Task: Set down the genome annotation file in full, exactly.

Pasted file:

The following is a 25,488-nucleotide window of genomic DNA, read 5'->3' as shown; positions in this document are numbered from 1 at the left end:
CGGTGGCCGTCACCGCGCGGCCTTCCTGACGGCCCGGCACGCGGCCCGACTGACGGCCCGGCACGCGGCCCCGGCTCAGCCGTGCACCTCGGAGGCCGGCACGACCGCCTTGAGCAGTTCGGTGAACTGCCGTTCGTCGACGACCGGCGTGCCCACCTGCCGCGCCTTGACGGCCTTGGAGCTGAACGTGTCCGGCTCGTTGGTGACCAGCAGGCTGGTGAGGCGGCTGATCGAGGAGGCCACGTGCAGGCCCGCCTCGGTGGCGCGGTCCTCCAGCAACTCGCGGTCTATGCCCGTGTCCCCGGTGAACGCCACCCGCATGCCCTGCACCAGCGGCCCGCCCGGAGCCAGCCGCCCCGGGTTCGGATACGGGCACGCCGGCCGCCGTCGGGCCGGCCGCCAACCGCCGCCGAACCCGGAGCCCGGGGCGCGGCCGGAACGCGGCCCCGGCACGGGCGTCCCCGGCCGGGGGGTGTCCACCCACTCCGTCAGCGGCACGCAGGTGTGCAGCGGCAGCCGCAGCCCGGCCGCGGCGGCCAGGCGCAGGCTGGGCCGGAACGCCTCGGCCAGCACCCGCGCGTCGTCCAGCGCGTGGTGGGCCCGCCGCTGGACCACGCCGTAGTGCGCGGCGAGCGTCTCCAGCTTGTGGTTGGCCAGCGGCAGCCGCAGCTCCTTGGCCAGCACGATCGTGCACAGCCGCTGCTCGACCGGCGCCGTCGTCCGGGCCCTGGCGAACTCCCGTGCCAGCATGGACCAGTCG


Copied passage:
The following is a 25,488-nucleotide window of genomic DNA, read 5'->3' as shown; positions in this document are numbered from 1 at the left end:
CGGTGGCCGTCACCGCGCGGCCTTCCTGACGGCCCGGCACGCGGCCCGACTGACGGCCCGGCACGCGGCCCCGGCTCAGCCGTGCACCTCGGAGGCCGGCACGACCGCCTTGAGCAGTTCGGTGAACTGCCGTTCGTCGACGACCGGCGTGCCCACCTGCCGCGCCTTGACGGCCTTGGAGCTGAACGTGTCCGGCTCGTTGGTGACCAGCAGGCTGGTGAGGCGGCTGATCGAGGAGGCCACGTGCAGGCCCGCCTCGGTGGCGCGGTCCTCCAGCAACTCGCGGTCTATGCCCGTGTCCCCGGTGAACGCCACCCGCATGCCCTGCACCAGCGGCCCGCCCGGAGCCAGCCGCCCCGGGTTCGGATACGGGCACGCCGGCCGCCGTCGGGCCGGCCGCCAACCGCCGCCGAACCCGGAGCCCGGGGCGCGGCCGGAACGCGGCCCCGGCACGGGCGTCCCCGGCCGGGGGGTGTCCACCCACTCCGTCAGCGGCACGCAGGTGTGCAGCGGCAGCCGCAGCCCGGCCGCGGCGGCCAGGCGCAGGCTGGGCCGGAACGCCTCGGCCAGCACCCGCGCGTCGTCCAGCGCGTGGTGGGCCCGCCGCTGGACCACGCCGTAGTGCGCGGCGAGCGTCTCCAGCTTGTGGTTGGCCAGCGGCAGCCGCAGCTCCTTGGCCAGCACGATCGTGCACAGCCGCTGCTCGACCGGCGCCGTCGTCCGGGCCCTGGCGAACTCCCGTGCCAGCATGGACCAGTCG